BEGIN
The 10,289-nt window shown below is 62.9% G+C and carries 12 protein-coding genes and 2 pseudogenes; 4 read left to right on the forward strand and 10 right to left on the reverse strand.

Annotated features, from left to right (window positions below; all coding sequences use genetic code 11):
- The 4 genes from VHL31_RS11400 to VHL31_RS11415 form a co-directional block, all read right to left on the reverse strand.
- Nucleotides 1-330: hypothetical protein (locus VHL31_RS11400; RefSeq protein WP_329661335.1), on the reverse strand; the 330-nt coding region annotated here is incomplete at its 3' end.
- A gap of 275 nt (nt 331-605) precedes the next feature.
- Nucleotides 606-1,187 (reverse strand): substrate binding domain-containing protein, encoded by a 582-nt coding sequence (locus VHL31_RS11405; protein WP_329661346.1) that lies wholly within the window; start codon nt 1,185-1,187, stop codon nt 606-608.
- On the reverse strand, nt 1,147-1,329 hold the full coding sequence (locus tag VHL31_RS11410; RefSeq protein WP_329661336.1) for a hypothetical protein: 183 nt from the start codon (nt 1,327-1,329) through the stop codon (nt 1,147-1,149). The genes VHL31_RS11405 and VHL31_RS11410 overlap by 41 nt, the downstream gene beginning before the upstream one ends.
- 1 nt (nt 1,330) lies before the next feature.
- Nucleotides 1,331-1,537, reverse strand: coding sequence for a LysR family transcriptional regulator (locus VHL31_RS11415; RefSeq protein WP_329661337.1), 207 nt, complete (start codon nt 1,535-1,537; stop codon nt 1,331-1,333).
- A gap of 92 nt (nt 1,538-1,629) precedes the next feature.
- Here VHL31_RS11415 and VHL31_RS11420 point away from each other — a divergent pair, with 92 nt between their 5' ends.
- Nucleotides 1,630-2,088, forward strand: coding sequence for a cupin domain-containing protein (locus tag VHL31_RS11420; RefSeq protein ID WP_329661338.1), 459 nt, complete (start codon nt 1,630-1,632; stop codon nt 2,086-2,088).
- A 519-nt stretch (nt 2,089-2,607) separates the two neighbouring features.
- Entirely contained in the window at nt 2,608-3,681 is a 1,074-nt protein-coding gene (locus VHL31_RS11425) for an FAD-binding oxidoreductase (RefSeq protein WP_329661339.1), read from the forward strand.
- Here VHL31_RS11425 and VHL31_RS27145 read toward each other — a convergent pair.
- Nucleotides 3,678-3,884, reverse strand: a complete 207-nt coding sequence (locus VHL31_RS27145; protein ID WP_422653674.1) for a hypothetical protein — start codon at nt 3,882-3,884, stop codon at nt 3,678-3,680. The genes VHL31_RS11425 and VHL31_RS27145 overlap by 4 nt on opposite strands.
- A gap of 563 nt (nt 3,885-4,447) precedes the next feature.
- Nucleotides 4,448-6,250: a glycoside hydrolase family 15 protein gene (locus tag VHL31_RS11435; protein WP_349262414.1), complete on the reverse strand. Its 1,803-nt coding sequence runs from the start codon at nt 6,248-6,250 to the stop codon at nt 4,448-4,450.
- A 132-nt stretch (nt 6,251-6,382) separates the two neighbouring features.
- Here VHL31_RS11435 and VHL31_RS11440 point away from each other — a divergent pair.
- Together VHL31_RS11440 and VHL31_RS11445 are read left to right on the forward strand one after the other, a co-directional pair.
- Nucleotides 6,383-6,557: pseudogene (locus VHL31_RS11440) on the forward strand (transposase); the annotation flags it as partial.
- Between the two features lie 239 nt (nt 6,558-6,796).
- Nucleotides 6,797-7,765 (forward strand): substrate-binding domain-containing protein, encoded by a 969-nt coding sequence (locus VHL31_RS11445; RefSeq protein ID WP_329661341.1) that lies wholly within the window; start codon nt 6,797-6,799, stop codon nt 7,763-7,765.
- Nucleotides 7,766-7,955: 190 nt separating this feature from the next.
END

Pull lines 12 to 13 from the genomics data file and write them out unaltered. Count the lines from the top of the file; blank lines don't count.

- Nucleotides 1,630-2,088, forward strand: coding sequence for a cupin domain-containing protein (locus tag VHL31_RS11420; RefSeq protein ID WP_329661338.1), 459 nt, complete (start codon nt 1,630-1,632; stop codon nt 2,086-2,088).
- A 519-nt stretch (nt 2,089-2,607) separates the two neighbouring features.